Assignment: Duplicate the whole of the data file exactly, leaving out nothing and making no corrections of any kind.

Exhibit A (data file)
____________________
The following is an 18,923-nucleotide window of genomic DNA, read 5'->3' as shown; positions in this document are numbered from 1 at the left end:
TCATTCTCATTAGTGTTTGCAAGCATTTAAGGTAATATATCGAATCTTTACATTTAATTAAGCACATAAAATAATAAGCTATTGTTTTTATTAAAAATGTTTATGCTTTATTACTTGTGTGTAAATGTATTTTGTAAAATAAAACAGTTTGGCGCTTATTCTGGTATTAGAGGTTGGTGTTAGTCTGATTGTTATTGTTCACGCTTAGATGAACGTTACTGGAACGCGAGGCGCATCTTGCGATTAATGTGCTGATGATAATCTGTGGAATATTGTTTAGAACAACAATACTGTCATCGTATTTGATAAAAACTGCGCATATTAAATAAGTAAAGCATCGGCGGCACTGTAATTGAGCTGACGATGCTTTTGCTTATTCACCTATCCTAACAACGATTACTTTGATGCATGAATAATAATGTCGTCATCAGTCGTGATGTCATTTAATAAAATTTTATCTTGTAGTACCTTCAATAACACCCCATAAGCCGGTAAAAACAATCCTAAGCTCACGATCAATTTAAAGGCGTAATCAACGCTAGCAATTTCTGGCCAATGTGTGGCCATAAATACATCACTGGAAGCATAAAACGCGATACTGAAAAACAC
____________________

The following is an 18,923-nucleotide window of genomic DNA, read 5'->3' as shown; positions in this document are numbered from 1 at the left end:
TCATTCTCATTAGTGTTTGCAAGCATTTAAGGTAATATATCGAATCTTTACATTTAATTAAGCACATAAAATAATAAGCTATTGTTTTTATTAAAAATGTTTATGCTTTATTACTTGTGTGTAAATGTATTTTGTAAAATAAAACAGTTTGGCGCTTATTCTGGTATTAGAGGTTGGTGTTAGTCTGATTGTTATTGTTCACGCTTAGATGAACGTTACTGGAACGCGAGGCGCATCTTGCGATTAATGTGCTGATGATAATCTGTGGAATATTGTTTAGAACAACAATACTGTCATCGTATTTGATAAAAACTGCGCATATTAAATAAGTAAAGCATCGGCGGCACTGTAATTGAGCTGACGATGCTTTTGCTTATTCACCTATCCTAACAACGATTACTTTGATGCATGAATAATAATGTCGTCATCAGTCGTGATGTCATTTAATAAAATTTTATCTTGTAGTACCTTCAATAACACCCCATAAGCCGGTAAAAACAATCCTAAGCTCACGATCAATTTAAAGGCGTAATCAACGCTAGCAATTTCTGGCCAATGTGTGGCCATAAATACATCACTGGAAGCATAAAACGCGATACTGAAAAACAC